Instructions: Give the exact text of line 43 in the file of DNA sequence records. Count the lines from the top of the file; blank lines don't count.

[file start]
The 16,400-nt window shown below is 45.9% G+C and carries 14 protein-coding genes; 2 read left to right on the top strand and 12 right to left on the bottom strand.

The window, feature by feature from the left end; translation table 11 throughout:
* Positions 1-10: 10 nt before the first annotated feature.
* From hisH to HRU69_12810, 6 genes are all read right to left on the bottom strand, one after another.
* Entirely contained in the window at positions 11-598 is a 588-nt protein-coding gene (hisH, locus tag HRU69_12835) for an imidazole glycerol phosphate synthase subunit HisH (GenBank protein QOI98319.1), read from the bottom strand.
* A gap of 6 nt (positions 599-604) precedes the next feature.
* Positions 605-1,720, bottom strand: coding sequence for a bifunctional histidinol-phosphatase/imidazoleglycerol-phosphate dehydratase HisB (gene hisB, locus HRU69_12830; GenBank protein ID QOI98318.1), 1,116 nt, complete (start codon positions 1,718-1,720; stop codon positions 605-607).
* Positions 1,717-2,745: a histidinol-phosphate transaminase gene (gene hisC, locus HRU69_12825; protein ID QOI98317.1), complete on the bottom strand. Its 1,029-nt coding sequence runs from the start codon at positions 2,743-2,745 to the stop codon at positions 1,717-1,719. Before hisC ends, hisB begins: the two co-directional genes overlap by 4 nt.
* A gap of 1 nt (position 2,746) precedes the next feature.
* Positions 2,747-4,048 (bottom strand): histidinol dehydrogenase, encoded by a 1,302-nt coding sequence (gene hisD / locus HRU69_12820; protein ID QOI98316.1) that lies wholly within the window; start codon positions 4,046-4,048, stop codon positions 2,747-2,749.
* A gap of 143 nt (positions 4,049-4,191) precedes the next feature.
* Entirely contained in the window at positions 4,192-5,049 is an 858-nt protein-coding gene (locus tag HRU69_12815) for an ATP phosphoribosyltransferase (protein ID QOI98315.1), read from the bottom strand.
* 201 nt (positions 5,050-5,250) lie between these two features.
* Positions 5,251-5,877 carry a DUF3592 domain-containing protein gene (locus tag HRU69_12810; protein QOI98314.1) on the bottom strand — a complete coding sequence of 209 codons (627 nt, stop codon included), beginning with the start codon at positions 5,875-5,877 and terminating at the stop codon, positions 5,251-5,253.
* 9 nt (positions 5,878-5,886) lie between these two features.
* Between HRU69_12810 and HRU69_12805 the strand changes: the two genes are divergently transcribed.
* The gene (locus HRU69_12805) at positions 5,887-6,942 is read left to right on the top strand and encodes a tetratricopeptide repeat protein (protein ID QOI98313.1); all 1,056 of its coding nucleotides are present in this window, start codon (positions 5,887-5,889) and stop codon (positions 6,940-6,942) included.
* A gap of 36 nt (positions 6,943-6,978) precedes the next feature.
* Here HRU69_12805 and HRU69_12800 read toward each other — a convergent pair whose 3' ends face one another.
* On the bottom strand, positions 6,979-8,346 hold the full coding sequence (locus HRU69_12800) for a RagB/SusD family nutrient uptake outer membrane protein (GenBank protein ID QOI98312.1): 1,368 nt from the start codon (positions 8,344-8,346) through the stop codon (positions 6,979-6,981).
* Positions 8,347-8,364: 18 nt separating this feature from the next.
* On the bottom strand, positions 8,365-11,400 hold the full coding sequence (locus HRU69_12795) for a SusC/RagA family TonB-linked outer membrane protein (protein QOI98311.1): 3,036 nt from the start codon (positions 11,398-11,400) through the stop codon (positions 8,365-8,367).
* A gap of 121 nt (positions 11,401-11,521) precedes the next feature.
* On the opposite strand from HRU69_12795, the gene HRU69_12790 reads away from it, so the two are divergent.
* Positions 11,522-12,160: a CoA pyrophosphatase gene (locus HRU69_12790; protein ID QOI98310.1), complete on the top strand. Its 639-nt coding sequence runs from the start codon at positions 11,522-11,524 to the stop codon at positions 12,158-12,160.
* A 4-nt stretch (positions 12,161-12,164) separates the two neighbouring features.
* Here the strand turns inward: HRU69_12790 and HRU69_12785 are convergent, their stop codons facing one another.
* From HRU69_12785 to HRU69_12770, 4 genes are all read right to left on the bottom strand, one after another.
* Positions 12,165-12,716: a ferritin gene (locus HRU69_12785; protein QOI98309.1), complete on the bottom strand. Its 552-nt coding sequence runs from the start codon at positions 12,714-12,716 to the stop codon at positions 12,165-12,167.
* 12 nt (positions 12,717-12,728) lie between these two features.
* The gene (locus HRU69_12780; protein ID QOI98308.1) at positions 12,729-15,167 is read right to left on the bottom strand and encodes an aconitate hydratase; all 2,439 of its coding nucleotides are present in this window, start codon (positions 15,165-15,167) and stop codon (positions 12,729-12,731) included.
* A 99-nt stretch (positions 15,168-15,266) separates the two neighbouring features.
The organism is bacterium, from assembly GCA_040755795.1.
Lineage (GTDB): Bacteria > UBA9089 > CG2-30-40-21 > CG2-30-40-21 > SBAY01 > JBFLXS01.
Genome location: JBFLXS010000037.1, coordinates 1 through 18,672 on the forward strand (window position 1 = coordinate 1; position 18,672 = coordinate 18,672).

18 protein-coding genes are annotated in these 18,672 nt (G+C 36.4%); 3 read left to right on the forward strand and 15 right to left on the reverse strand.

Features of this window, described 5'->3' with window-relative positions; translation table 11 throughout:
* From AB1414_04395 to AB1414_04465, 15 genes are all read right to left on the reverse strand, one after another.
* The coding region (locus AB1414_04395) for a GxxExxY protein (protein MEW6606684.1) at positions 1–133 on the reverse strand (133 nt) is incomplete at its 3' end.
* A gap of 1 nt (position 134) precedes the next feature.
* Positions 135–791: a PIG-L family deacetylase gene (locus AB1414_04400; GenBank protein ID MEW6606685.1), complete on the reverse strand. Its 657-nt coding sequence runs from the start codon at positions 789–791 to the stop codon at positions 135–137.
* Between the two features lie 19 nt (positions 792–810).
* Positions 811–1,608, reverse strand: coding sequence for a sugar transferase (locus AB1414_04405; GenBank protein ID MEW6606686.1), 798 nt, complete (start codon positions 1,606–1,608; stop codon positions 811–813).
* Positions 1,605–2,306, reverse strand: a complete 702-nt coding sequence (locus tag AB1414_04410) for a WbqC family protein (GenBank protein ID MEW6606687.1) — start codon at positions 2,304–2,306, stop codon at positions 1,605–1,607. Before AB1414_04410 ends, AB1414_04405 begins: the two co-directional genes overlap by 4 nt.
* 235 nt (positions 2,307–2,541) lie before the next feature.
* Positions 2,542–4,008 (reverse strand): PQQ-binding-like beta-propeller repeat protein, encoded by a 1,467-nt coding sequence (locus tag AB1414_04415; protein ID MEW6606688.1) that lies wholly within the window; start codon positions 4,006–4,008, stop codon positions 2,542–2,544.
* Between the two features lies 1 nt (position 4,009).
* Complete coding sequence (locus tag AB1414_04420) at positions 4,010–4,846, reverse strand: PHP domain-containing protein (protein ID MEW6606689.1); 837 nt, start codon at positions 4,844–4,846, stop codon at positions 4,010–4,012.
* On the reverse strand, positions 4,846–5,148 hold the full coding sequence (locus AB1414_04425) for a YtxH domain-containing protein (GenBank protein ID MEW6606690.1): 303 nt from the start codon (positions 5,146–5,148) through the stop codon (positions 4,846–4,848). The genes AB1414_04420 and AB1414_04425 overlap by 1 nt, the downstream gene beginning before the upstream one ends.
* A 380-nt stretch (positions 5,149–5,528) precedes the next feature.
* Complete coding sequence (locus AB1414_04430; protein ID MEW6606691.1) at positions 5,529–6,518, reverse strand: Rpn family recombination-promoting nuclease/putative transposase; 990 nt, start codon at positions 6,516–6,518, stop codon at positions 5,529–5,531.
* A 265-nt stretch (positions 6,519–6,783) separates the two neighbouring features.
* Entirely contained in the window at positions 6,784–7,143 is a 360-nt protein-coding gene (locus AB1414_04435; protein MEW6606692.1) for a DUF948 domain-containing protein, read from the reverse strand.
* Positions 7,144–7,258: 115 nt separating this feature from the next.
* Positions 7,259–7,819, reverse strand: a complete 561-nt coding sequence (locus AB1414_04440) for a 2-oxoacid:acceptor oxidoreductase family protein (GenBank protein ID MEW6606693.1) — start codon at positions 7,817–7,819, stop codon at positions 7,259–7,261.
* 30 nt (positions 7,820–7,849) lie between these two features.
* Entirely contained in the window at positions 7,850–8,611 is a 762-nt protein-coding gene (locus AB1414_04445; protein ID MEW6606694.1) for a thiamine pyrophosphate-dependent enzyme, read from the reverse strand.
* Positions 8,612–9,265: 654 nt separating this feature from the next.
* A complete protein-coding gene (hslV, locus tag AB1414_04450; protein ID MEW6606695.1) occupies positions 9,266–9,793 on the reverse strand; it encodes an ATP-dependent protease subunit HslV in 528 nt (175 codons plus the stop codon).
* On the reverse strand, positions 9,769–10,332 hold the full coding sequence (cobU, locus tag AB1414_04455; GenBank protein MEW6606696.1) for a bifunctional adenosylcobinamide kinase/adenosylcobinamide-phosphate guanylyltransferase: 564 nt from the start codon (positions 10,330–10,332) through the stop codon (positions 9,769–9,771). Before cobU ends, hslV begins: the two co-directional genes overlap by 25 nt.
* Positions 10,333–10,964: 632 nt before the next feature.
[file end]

* Positions 811–1,608, reverse strand: coding sequence for a sugar transferase (locus AB1414_04405; GenBank protein ID MEW6606686.1), 798 nt, complete (start codon positions 1,606–1,608; stop codon positions 811–813).